Fashion’s Thirst for Water: The Discomforting Facts Behind Freshwater Pollution

World Water Day is celebrated annually on March 22 to raise awareness about the significance of freshwater and promote the sustainable use of freshwater resources. Freshwater is necessary for human health, economic growth, and the survival of all living things. However, the fashion industry, one of the biggest polluters in the world, has a significant impact on freshwater resources.

From the manufacture of basic materials like cotton and leather to the dyeing and finishing of textiles, the fashion industry is responsible for a significant quantity of freshwater pollution. Some estimates imply that it takes as much as 10,000 to 20,000 litres of water to manufacture one kilogram of cotton in the fashion business. By using water resources in locations where water is already scarce, the sector also adds to water shortage.

Here are some additional facts about the fashion industry and freshwater pollution:

• After agriculture, the fashion industry is the world’s second largest consumer of water. 

• According to the UN, textile dyeing and treatment account for 20% of global water pollution.

• According to Common Objective, the industry consumes approximately 93 billion cubic metres of water per year, which is sufficient to meet the needs of 5 million people. 

• One cotton T-shirt requires approximately 2,700 litres of water, which is equivalent to the amount of water consumed by one person in 2.5 years. 

• The textile industry is one of the top five industrial water users and polluters. More than 70% of chemically polluted waste water in our ecosystems goes untreated. 

• Polyester is a major source of water pollution because it sheds millions of plastic microfibres when washed. Plastic fragments end up in our drinking water, posing a serious threat to marine life, which mistake it for food.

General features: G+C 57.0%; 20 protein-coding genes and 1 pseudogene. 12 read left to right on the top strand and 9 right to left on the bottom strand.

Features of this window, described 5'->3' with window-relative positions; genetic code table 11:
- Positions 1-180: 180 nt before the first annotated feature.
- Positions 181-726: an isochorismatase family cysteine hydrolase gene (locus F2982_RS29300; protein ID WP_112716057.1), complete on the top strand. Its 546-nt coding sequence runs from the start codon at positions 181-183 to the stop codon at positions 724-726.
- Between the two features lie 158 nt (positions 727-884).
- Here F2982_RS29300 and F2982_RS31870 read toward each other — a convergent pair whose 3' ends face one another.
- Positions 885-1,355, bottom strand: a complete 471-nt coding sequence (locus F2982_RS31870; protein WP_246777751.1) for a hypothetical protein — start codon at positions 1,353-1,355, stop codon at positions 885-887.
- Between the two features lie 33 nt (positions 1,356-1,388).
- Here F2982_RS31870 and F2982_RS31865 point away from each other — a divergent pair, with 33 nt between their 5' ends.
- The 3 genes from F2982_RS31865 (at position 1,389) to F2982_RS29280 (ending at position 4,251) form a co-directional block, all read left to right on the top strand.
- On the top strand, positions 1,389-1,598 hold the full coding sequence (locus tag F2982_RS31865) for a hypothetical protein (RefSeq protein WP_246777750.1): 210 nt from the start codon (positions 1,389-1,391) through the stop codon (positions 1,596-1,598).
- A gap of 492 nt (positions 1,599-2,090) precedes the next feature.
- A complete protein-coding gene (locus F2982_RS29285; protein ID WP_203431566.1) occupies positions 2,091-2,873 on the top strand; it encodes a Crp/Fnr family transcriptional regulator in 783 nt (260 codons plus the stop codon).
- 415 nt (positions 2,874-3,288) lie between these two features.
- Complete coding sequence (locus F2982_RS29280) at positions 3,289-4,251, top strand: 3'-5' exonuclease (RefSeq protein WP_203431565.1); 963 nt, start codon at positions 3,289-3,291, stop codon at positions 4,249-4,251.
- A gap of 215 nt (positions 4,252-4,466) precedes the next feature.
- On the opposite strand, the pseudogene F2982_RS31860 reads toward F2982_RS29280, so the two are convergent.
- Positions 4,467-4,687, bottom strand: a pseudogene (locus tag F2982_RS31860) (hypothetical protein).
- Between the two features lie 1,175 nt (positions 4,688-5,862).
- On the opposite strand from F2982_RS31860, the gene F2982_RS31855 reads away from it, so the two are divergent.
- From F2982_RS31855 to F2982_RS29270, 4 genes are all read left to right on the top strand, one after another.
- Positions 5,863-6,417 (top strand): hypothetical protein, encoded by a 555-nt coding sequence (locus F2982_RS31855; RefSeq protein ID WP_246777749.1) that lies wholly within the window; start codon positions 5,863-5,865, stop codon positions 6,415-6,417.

The fashion industry can reduce its impact on freshwater resources in a variety of ways. Here are a few ideas: 

1. Water-saving technologies can be implemented in the fashion industry, such as low-water dyeing, which reduces the amount of water used in the dyeing process. Closed-loop water systems, which recycle and reuse water in the manufacturing process, can also be used by businesses. 

2. Companies can use sustainable materials like organic cotton, bamboo, or recycled polyester, which require less water and have a lower environmental impact than traditional materials. 

3. Reduce overproduction and waste: The fast fashion model encourages overproduction and disposal of clothing, resulting in waste and pollution. Companies can reduce their environmental impact by producing fewer garments and focusing on high-quality, long-lasting garments that are designed to be reused or recycled. 

4. Use environmentally friendly dyes and chemicals: The use of hazardous chemicals in textile manufacturing contributes to water pollution. Eco-friendly dyes and chemicals that are less harmful to the environment can be used by businesses. 

5. Collaborate with suppliers and stakeholders: Companies can promote sustainable water management practises throughout the supply chain by collaborating with suppliers and other stakeholders. 

6. Encourage the use of circular fashion models: Circular fashion models encourage the reuse and recycling of clothing, which reduces waste and water usage. Companies can promote circular models by designing garments from recyclable materials and implementing clothing take-back programmes. 

7. Educate customers: Businesses can educate customers about the environmental impact of their purchasing decisions and promote sustainable fashion options that reduce water usage and pollution.


Finally, the fashion industry’s impact on freshwater resources cannot be overlooked. It is critical that we all work together to reduce industry water consumption and pollution. We can have a significant impact on freshwater resources and the environment as a whole by taking small steps like choosing sustainable fashion brands and supporting sustainable water management practises.


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